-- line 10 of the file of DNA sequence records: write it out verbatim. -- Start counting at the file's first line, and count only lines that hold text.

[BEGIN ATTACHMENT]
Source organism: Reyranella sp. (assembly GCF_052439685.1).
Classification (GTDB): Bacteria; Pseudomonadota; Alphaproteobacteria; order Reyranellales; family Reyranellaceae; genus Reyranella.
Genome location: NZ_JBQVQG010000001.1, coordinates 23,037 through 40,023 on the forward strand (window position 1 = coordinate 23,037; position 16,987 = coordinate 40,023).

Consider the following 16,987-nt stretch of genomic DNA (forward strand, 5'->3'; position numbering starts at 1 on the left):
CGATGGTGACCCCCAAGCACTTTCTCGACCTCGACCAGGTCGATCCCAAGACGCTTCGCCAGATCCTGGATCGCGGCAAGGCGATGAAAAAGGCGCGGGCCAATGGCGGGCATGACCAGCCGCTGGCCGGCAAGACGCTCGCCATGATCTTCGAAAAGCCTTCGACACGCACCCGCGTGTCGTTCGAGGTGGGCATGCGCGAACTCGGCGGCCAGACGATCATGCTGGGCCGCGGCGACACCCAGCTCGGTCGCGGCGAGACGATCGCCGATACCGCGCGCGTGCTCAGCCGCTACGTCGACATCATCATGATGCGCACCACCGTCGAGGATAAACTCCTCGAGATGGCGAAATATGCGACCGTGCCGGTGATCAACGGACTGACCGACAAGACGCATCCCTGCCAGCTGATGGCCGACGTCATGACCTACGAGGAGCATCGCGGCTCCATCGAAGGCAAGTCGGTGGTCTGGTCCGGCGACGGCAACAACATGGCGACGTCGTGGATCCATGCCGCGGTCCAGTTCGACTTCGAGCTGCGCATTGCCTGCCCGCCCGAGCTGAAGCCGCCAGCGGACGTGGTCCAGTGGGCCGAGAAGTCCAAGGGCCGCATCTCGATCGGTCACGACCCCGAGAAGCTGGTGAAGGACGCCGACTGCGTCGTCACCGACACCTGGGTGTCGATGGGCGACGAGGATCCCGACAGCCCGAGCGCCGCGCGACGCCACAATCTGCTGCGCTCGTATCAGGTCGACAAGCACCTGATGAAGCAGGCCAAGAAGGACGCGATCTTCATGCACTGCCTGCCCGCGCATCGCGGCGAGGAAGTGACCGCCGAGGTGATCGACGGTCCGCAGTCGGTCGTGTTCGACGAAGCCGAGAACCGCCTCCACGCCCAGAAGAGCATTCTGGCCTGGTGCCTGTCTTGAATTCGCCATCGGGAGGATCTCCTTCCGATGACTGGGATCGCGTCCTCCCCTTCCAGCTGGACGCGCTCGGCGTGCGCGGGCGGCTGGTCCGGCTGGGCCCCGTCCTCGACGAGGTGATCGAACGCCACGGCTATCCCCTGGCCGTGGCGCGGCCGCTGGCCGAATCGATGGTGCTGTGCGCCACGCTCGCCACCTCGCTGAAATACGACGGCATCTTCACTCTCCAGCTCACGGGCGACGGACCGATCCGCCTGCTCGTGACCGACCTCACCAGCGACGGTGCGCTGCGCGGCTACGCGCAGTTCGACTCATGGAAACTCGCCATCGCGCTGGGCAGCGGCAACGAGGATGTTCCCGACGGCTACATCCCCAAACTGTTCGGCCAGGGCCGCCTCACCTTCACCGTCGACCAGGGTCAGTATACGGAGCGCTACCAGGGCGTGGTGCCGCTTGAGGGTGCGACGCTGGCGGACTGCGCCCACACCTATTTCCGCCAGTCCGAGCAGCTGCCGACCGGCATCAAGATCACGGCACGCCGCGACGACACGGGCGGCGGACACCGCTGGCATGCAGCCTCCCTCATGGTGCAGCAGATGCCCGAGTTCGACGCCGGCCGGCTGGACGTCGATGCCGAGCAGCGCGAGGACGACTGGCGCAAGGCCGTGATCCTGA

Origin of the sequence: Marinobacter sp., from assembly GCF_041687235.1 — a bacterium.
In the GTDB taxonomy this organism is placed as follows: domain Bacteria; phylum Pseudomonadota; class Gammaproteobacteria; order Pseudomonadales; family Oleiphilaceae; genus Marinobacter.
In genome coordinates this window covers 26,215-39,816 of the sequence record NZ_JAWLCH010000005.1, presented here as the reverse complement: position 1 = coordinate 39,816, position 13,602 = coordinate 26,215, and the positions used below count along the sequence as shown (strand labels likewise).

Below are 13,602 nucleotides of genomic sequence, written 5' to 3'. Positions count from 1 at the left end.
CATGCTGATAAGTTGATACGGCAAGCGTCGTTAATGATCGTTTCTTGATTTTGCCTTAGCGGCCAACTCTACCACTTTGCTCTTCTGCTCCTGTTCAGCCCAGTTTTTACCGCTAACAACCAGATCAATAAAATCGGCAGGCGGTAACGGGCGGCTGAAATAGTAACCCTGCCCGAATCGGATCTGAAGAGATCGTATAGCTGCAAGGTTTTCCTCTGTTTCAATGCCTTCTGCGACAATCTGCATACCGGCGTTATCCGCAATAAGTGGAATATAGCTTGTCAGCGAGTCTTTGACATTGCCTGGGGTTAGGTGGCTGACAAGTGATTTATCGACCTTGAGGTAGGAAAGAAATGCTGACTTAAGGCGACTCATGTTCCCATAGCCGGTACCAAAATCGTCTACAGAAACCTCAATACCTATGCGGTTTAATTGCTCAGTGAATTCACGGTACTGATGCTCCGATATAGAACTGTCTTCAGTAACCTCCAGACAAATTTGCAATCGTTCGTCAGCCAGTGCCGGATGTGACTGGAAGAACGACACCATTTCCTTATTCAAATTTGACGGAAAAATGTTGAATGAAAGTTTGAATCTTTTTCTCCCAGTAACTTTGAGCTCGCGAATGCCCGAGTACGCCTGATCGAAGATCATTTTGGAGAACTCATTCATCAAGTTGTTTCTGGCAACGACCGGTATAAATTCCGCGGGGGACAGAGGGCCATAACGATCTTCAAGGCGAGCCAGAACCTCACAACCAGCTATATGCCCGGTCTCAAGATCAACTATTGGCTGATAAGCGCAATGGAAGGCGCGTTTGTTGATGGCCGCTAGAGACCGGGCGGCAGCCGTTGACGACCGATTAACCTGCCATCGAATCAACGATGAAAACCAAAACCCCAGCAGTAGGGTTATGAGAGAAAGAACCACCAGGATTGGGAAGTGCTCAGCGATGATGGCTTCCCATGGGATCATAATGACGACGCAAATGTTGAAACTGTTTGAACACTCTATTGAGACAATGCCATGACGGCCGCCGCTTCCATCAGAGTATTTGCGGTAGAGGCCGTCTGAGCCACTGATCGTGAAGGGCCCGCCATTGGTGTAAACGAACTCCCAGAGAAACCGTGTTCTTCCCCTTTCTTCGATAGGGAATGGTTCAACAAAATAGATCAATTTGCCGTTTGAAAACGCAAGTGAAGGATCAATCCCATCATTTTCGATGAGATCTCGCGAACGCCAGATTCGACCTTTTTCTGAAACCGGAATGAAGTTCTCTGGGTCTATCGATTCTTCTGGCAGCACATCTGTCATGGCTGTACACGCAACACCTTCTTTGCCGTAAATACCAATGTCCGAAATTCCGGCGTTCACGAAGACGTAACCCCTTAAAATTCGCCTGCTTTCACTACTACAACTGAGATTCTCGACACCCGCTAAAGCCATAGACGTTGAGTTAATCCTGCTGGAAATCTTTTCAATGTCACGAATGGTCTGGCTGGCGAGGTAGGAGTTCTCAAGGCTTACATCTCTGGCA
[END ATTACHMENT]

CATGCTGATAAGTTGATACGGCAAGCGTCGTTAATGATCGTTTCTTGATTTTGCCTTAGCGGCCAACTCTACCACTTTGCTCTTCTGCTCCTGTTCAGCCCAGTTTTTACCGCTAACAACCAGATCAATAAAATCGGCAGGCGGTAACGGGCGGCTGAAATAGTAACCCTGCCCGAATCGGATCTGAAGAGATCGTATAGCTGCAAGGTTTTCCTCTGTTTCAATGCCTTCTGCGACAATCTGCATACCGGCGTTATCCGCAATAAGTGGAATATAGCTTGTCAGCGAGTCTTTGACATTGCCTGGGGTTAGGTGGCTGACAAGTGATTTATCGACCTTGAGGTAGGAAAGAAATGCTGACTTAAGGCGACTCATGTTCCCATAGCCGGTACCAAAATCGTCTACAGAAACCTCAATACCTATGCGGTTTAATTGCTCAGTGAATTCACGGTACTGATGCTCCGATATAGAACTGTCTTCAGTAACCTCCAGACAAATTTGCAATCGTTCGTCAGCCAGTGCCGGATGTGACTGGAAGAACGACACCATTTCCTTATTCAAATTTGACGGAAAAATGTTGAATGAAAGTTTGAATCTTTTTCTCCCAGTAACTTTGAGCTCGCGAATGCCCGAGTACGCCTGATCGAAGATCATTTTGGAGAACTCATTCATCAAGTTGTTTCTGGCAACGACCGGTATAAATTCCGCGGGGGACAGAGGGCCATAACGATCTTCAAGGCGAGCCAGAACCTCACAACCAGCTATATGCCCGGTCTCAAGATCAACTATTGGCTGATAAGCGCAATGGAAGGCGCGTTTGTTGATGGCCGCTAGAGACCGGGCGGCAGCCGTTGACGACCGATTAACCTGCCATCGAATCAACGATGAAAACCAAAACCCCAGCAGTAGGGTTATGAGAGAAAGAACCACCAGGATTGGGAAGTGCTCAGCGATGATGGCTTCCCATGGGATCATAATGACGACGCAAATGTTGAAACTGTTTGAACACTCTATTGAGACAATGCCATGACGGCCGCCGCTTCCATCAGAGTATTTGCGGTAGAGGCCGTCTGAGCCACTGATCGTGAAGGGCCCGCCATTGGTGTAAACGAACTCCCAGAGAAACCGTGTTCTTCCCCTTTCTTCGATAGGGAATGGTTCAACAAAATAGATCAATTTGCCGTTTGAAAACGCAAGTGAAGGATCAATCCCATCATTTTCGATGAGATCTCGCGAACGCCAGATTCGACCTTTTTCTGAAACCGGAATGAAGTTCTCTGGGTCTATCGATTCTTCTGGCAGCACATCTGTCATGGCTGTACACGCAACACCTTCTTTGCCGTAAATACCAATGTCCGAAATTCCGGCGTTCACGAAGACGTAACCCCTTAAAATTCGCCTGCTTTCACTACTACAACTGAGATTCTCGACACCCGCTAAAGCCATAGACGTTGAGTTAATCCTGCTGGAAATCTTTTCAATGTCACGAATGGTCTGGCTGGCGAGGTAGGAGTTCTCAAGGCTTACATCTCTGGCA